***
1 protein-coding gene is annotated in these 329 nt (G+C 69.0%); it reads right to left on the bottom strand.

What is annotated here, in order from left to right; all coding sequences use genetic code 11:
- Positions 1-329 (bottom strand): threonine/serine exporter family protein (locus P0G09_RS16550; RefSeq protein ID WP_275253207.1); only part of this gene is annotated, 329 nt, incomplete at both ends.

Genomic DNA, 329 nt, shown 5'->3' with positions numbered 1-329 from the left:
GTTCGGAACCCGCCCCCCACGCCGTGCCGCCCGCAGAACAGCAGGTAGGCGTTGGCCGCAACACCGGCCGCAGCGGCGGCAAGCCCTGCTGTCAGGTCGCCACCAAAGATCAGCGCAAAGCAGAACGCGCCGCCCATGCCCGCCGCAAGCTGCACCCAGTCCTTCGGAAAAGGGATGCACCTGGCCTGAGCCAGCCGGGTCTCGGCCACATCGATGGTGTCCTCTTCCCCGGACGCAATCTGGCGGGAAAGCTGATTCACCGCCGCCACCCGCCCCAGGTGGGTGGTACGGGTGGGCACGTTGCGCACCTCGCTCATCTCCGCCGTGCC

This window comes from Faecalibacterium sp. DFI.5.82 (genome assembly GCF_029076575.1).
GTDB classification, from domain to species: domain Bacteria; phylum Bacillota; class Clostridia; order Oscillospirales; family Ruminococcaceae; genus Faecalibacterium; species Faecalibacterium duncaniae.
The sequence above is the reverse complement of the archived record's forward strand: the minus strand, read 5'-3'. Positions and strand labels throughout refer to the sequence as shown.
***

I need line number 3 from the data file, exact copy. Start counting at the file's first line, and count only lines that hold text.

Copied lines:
- Positions 1-329 (bottom strand): threonine/serine exporter family protein (locus P0G09_RS16550; RefSeq protein ID WP_275253207.1); only part of this gene is annotated, 329 nt, incomplete at both ends.